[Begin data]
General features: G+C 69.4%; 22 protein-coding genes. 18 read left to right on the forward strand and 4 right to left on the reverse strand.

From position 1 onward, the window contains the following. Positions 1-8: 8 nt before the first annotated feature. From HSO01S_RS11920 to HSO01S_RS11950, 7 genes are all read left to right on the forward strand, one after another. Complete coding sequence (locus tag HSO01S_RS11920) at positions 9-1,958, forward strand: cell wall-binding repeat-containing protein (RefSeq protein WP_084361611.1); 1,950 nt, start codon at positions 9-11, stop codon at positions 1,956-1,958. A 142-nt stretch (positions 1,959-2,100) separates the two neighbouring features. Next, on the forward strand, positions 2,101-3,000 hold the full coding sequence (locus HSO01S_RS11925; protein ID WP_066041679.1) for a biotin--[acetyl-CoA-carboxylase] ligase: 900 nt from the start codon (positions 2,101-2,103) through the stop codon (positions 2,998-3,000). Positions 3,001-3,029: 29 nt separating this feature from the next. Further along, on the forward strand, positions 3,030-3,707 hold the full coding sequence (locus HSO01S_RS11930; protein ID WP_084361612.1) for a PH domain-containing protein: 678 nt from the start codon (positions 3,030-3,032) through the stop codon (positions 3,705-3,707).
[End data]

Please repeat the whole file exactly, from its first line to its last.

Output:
General features: G+C 69.4%; 22 protein-coding genes. 18 read left to right on the forward strand and 4 right to left on the reverse strand.

From position 1 onward, the window contains the following. Positions 1-8: 8 nt before the first annotated feature. From HSO01S_RS11920 to HSO01S_RS11950, 7 genes are all read left to right on the forward strand, one after another. Complete coding sequence (locus tag HSO01S_RS11920) at positions 9-1,958, forward strand: cell wall-binding repeat-containing protein (RefSeq protein WP_084361611.1); 1,950 nt, start codon at positions 9-11, stop codon at positions 1,956-1,958. A 142-nt stretch (positions 1,959-2,100) separates the two neighbouring features. Next, on the forward strand, positions 2,101-3,000 hold the full coding sequence (locus HSO01S_RS11925; protein ID WP_066041679.1) for a biotin--[acetyl-CoA-carboxylase] ligase: 900 nt from the start codon (positions 2,101-2,103) through the stop codon (positions 2,998-3,000). Positions 3,001-3,029: 29 nt separating this feature from the next. Further along, on the forward strand, positions 3,030-3,707 hold the full coding sequence (locus HSO01S_RS11930; protein ID WP_084361612.1) for a PH domain-containing protein: 678 nt from the start codon (positions 3,030-3,032) through the stop codon (positions 3,705-3,707).